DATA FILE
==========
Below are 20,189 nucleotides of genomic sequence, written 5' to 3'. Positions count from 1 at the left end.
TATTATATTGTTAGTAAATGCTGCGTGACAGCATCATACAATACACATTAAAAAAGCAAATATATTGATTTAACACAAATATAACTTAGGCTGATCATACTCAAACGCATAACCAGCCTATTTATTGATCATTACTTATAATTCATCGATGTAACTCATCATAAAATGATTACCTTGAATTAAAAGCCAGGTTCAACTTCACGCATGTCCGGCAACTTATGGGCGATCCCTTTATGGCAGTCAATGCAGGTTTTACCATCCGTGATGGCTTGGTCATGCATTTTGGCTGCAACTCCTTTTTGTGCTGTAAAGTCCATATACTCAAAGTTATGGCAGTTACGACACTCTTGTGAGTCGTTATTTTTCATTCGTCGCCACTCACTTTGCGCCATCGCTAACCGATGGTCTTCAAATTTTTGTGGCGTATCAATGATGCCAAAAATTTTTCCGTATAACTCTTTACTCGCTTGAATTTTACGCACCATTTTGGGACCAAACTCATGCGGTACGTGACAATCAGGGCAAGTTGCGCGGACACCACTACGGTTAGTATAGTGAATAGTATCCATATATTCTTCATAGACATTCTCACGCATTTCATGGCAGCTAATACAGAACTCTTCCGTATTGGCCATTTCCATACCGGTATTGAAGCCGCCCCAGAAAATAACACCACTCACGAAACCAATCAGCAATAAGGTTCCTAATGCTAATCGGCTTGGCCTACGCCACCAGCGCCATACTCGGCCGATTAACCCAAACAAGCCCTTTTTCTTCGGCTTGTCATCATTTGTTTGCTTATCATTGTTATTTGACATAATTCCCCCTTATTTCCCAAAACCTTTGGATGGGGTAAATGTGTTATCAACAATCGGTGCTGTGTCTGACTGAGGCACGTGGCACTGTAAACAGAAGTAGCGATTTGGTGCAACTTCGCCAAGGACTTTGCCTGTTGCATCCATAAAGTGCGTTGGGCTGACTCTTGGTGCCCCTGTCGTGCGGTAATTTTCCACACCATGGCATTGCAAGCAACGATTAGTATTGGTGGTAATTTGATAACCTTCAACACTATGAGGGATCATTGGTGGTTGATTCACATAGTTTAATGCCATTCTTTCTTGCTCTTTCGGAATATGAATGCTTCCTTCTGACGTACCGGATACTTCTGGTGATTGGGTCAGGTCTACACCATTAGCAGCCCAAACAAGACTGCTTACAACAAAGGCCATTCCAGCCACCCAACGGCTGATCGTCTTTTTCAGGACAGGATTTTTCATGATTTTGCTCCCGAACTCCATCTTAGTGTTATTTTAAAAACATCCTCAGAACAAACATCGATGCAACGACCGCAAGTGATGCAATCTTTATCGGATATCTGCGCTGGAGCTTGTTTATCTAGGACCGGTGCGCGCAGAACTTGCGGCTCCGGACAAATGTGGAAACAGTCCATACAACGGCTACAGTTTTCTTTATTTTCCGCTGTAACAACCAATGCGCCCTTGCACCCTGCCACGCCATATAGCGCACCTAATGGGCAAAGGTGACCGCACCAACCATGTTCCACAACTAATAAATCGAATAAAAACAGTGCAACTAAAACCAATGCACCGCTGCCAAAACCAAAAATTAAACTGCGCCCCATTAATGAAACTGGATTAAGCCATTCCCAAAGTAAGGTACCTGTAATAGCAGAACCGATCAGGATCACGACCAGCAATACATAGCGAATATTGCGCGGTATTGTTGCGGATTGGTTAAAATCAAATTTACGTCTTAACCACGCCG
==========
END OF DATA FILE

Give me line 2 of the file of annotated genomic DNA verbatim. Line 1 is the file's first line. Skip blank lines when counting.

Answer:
TATTATATTGTTAGTAAATGCTGCGTGACAGCATCATACAATACACATTAAAAAAGCAAATATATTGATTTAACACAAATATAACTTAGGCTGATCATACTCAAACGCATAACCAGCCTATTTATTGATCATTACTTATAATTCATCGATGTAACTCATCATAAAATGATTACCTTGAATTAAAAGCCAGGTTCAACTTCACGCATGTCCGGCAACTTATGGGCGATCCCTTTATGGCAGTCAATGCAGGTTTTACCATCCGTGATGGCTTGGTCATGCATTTTGGCTGCAACTCCTTTTTGTGCTGTAAAGTCCATATACTCAAAGTTATGGCAGTTACGACACTCTTGTGAGTCGTTATTTTTCATTCGTCGCCACTCACTTTGCGCCATCGCTAACCGATGGTCTTCAAATTTTTGTGGCGTATCAATGATGCCAAAAATTTTTCCGTATAACTCTTTACTCGCTTGAATTTTACGCACCATTTTGGGACCAAACTCATGCGGTACGTGACAATCAGGGCAAGTTGCGCGGACACCACTACGGTTAGTATAGTGAATAGTATCCATATATTCTTCATAGACATTCTCACGCATTTCATGGCAGCTAATACAGAACTCTTCCGTATTGGCCATTTCCATACCGGTATTGAAGCCGCCCCAGAAAATAACACCACTCACGAAACCAATCAGCAATAAGGTTCCTAATGCTAATCGGCTTGGCCTACGCCACCAGCGCCATACTCGGCCGATTAACCCAAACAAGCCCTTTTTCTTCGGCTTGTCATCATTTGTTTGCTTATCATTGTTATTTGACATAATTCCCCCTTATTTCCCAAAACCTTTGGATGGGGTAAATGTGTTATCAACAATCGGTGCTGTGTCTGACTGAGGCACGTGGCACTGTAAACAGAAGTAGCGATTTGGTGCAACTTCGCCAAGGACTTTGCCTGTTGCATCCATAAAGTGCGTTGGGCTGACTCTTGGTGCCCCTGTCGTGCGGTAATTTTCCACACCATGGCATTGCAAGCAACGATTAGTATTGGTGGTAATTTGATAACCTTCAACACTATGAGGGATCATTGGTGGTTGATTCACATAGTTTAATGCCATTCTTTCTTGCTCTTTCGGAATATGAATGCTTCCTTCTGACGTACCGGATACTTCTGGTGATTGGGTCAGGTCTACACCATTAGCAGCCCAAACAAGACTGCTTACAACAAAGGCCATTCCAGCCACCCAACGGCTGATCGTCTTTTTCAGGACAGGATTTTTCATGATTTTGCTCCCGAACTCCATCTTAGTGTTATTTTAAAAACATCCTCAGAACAAACATCGATGCAACGACCGCAAGTGATGCAATCTTTATCGGATATCTGCGCTGGAGCTTGTTTATCTAGGACCGGTGCGCGCAGAACTTGCGGCTCCGGACAAATGTGGAAACAGTCCATACAACGGCTACAGTTTTCTTTATTTTCCGCTGTAACAACCAATGCGCCCTTGCACCCTGCCACGCCATATAGCGCACCTAATGGGCAAAGGTGACCGCACCAACCATGTTCCACAACTAATAAATCGAATAAAAACAGTGCAACTAAAACCAATGCACCGCTGCCAAAACCAAAAATTAAACTGCGCCCCATTAATGAAACTGGATTAAGCCATTCCCAAAGTAAGGTACCTGTAATAGCAGAACCGATCAGGATCACGACCAGCAATACATAGCGAATATTGCGCGGTATTGTTGCGGATTGGTTAAAATCAAATTTACGTCTTAACCACGCCG